Science, She Wrote
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When it comes to vaccinations to fight diseases, those who can vaccinate must sacrifice for those who cannot
My memories of studying medicine in Russia include heavy grey winter skies, warm pirozhki in the freezing cold, and the choking odour of formalin-bathed cadavers in anatomy practicals. I remember vividly one cadaver we studied belonged to a lady.
Glancing through some happy Hari Raya Aidilfitri 2020 photos being shared online, it is difficult to reconcile the fact that we just experienced a Ramadan under the movement control order (MCO); that a globally disruptive pandemic still rages on. But these are details photos often miss.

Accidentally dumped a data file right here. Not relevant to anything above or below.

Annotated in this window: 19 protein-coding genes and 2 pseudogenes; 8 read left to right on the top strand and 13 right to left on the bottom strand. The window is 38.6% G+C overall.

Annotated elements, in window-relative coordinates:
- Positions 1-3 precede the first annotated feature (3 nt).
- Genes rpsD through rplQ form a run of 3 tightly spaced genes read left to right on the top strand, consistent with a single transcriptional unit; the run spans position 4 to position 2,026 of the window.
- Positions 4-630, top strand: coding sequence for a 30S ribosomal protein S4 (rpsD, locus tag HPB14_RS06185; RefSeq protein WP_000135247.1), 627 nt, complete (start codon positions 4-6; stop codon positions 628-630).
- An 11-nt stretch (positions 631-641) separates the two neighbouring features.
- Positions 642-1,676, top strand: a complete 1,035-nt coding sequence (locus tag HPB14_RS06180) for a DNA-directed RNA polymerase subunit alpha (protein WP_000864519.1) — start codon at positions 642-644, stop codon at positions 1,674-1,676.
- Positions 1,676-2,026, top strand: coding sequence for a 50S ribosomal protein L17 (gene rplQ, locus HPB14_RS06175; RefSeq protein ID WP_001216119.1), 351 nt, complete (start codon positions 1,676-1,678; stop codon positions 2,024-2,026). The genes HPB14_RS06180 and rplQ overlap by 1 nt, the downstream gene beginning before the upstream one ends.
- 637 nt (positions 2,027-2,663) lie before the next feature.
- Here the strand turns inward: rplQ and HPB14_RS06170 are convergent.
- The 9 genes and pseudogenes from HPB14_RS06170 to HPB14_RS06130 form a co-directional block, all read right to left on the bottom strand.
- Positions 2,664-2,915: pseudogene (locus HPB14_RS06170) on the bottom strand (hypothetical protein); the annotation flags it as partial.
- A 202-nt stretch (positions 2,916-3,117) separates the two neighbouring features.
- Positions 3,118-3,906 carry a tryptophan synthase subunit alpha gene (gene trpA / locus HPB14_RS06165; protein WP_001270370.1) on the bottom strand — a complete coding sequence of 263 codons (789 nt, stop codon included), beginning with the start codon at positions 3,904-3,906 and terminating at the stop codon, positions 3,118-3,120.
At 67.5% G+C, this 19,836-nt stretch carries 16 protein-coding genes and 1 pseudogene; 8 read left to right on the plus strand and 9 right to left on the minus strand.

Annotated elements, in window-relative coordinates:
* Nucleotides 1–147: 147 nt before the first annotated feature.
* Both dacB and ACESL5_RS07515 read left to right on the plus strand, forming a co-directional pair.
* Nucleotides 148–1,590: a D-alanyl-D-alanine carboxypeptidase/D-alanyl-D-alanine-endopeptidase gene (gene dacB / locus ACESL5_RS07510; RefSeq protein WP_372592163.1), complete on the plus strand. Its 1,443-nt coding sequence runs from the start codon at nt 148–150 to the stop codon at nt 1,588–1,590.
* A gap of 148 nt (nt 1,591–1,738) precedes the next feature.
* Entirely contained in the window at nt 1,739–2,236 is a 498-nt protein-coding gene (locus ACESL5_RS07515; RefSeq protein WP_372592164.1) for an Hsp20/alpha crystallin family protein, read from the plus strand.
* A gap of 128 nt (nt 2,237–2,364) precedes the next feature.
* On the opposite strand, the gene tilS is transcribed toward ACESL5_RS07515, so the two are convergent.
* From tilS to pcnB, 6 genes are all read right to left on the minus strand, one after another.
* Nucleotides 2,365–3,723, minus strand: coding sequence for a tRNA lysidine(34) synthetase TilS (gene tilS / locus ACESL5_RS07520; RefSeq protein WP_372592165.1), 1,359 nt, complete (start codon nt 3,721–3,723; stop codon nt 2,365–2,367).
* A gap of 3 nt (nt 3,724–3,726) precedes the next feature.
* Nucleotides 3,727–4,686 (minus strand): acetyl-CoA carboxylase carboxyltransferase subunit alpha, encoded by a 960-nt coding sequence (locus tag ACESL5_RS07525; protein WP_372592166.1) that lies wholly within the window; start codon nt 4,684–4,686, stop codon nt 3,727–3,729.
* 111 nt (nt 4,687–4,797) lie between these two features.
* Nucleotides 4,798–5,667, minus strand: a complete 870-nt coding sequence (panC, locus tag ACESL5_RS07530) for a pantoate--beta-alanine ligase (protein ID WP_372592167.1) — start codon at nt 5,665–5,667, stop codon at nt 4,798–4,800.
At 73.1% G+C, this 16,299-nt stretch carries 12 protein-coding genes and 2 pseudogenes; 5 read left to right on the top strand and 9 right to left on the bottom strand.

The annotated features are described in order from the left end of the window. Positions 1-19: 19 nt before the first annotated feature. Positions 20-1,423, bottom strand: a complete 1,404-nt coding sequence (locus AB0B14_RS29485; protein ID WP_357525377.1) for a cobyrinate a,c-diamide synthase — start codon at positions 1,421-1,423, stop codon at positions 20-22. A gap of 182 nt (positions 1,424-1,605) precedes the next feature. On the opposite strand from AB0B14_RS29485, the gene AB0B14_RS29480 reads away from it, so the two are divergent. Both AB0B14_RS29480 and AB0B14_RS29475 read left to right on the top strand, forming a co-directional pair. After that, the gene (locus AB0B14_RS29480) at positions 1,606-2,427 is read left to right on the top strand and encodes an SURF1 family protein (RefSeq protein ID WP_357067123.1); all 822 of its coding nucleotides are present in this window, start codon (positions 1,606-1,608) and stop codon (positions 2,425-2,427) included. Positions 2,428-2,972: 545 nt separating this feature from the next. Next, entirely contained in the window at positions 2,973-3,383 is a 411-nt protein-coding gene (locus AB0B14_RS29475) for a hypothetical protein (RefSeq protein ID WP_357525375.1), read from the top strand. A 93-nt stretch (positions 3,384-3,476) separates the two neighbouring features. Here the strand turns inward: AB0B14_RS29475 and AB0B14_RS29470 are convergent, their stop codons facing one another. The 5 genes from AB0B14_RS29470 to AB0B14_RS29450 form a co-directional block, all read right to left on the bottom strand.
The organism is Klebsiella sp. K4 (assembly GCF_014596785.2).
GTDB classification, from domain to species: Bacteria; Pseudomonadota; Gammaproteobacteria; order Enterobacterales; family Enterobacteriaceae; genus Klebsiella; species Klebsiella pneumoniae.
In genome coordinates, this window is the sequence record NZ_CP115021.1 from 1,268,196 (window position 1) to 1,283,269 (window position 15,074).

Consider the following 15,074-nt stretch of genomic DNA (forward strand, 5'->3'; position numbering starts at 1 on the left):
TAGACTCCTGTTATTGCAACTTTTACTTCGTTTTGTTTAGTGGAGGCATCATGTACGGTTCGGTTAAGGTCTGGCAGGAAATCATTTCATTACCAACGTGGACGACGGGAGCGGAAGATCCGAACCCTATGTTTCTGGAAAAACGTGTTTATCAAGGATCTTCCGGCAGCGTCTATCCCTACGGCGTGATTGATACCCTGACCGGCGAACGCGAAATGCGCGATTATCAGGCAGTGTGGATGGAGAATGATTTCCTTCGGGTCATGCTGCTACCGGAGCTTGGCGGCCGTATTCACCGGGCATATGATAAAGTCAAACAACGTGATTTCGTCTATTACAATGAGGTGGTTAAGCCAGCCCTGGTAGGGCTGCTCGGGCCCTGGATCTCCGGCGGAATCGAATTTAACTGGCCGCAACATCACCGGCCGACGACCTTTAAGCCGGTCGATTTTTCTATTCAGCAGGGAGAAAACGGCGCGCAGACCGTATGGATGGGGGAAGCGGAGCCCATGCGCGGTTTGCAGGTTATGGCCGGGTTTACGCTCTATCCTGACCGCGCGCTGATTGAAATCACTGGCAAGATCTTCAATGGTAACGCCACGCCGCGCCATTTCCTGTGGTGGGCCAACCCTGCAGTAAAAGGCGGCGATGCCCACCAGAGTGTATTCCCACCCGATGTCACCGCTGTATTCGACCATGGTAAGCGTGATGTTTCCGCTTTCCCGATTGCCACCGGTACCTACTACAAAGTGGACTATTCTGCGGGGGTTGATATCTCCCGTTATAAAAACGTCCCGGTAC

Some changes should be kept as we fight Covid-19; we cannot afford to revert to old habits
A Song of Ice and Fire (ASOIAF) by George R.R. Martin is my favourite book series. Many may more readily recognise its television adaptation, Game of Thrones.
The double-edged sword of living through a pandemic in the age of rapid communications is that effective information is accessible – but so is fake news that has resulted in wasteful distractions, unnecessary panic, and in some instances, actual harm to health and wellbeing.
USUALLY, I love grocery shopping. I find the process luxurious and therapeutic, and I get a little high at the end.
I thought I had Covid-19 last week. Someone at work had been in contact with a person who was confirmed to have Covid-19.